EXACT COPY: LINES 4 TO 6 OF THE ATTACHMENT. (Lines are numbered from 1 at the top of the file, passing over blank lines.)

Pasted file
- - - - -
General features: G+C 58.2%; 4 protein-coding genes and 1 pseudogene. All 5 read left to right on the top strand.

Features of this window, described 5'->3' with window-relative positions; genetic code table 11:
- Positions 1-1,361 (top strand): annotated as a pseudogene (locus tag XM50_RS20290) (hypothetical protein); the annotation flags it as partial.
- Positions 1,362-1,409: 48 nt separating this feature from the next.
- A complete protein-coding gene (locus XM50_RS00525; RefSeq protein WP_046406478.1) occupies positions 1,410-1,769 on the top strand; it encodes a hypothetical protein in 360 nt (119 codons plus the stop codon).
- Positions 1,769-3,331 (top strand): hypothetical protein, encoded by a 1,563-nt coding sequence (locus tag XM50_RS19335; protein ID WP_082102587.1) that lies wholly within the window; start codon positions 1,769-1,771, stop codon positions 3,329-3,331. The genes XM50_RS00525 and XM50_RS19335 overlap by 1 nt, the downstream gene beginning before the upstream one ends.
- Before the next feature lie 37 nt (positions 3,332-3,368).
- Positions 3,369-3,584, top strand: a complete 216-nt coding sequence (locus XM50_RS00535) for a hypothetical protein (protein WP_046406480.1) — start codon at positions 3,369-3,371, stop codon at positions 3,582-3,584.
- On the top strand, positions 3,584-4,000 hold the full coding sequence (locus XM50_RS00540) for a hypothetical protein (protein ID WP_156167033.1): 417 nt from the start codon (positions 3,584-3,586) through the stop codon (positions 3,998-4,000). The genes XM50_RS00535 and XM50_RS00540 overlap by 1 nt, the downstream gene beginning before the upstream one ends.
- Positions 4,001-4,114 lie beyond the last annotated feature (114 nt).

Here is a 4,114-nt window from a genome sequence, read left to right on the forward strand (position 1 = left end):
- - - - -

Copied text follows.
- Positions 1,362-1,409: 48 nt separating this feature from the next.
- A complete protein-coding gene (locus XM50_RS00525; RefSeq protein WP_046406478.1) occupies positions 1,410-1,769 on the top strand; it encodes a hypothetical protein in 360 nt (119 codons plus the stop codon).
- Positions 1,769-3,331 (top strand): hypothetical protein, encoded by a 1,563-nt coding sequence (locus tag XM50_RS19335; protein ID WP_082102587.1) that lies wholly within the window; start codon positions 1,769-1,771, stop codon positions 3,329-3,331. The genes XM50_RS00525 and XM50_RS19335 overlap by 1 nt, the downstream gene beginning before the upstream one ends.